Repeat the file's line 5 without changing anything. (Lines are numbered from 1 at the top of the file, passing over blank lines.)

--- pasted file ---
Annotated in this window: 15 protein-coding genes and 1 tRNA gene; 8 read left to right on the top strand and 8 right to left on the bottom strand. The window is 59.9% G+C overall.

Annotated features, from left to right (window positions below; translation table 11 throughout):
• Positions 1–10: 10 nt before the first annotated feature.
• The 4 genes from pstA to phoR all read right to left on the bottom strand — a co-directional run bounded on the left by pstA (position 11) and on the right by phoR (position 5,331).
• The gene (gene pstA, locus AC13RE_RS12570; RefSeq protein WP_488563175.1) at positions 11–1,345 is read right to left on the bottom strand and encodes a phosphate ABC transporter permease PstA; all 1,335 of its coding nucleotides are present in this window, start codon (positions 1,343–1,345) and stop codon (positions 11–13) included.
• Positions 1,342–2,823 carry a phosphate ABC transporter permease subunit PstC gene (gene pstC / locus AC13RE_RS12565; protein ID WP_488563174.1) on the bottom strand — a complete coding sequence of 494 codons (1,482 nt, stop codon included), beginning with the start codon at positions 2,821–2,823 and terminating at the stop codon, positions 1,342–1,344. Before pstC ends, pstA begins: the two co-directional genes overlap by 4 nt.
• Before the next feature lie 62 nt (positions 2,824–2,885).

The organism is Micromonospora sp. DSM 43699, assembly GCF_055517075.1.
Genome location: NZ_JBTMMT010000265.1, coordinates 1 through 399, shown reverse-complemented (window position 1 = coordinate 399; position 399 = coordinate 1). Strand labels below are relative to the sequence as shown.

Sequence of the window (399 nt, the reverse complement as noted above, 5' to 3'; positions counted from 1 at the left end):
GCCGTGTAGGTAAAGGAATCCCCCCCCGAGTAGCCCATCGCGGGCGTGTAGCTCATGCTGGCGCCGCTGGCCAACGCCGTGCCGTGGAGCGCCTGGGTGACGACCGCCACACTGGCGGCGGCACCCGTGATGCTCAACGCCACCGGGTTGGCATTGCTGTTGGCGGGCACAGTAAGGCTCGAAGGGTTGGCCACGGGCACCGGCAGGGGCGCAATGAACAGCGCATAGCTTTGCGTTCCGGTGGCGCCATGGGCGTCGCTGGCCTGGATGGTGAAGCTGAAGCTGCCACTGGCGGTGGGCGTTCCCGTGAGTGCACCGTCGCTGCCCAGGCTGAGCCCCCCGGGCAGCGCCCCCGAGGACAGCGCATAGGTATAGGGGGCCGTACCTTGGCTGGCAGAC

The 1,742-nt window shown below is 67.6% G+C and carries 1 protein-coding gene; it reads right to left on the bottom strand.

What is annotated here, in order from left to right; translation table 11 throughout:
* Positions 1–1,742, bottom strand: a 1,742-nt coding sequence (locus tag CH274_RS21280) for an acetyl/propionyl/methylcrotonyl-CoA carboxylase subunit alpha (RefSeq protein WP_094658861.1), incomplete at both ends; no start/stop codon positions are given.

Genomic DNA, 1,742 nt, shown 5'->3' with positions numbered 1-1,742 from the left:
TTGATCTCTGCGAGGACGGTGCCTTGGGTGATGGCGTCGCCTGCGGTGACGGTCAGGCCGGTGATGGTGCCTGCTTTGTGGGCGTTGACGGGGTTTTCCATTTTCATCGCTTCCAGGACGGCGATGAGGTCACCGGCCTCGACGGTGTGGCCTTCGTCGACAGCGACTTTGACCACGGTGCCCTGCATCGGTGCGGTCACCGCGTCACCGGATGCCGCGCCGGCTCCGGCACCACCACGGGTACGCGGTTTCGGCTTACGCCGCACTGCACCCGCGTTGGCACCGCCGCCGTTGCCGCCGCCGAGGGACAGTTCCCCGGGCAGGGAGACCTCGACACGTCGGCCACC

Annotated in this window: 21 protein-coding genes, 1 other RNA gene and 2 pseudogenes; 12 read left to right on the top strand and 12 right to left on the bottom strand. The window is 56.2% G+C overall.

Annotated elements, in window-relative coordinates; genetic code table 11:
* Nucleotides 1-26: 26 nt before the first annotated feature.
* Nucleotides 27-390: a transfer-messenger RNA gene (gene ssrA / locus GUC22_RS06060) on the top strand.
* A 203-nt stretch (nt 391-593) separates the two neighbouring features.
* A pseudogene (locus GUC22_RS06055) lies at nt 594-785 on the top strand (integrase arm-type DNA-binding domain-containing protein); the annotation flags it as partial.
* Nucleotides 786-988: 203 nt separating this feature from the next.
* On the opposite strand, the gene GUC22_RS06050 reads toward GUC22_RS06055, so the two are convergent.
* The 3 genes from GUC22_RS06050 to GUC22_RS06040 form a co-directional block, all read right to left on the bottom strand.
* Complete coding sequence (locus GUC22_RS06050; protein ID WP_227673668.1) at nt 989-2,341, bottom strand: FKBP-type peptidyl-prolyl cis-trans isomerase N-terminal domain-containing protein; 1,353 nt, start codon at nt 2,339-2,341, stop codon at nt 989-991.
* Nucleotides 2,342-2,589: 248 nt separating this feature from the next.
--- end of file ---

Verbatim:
• The gene (gene pstA, locus AC13RE_RS12570; RefSeq protein WP_488563175.1) at positions 11–1,345 is read right to left on the bottom strand and encodes a phosphate ABC transporter permease PstA; all 1,335 of its coding nucleotides are present in this window, start codon (positions 1,343–1,345) and stop codon (positions 11–13) included.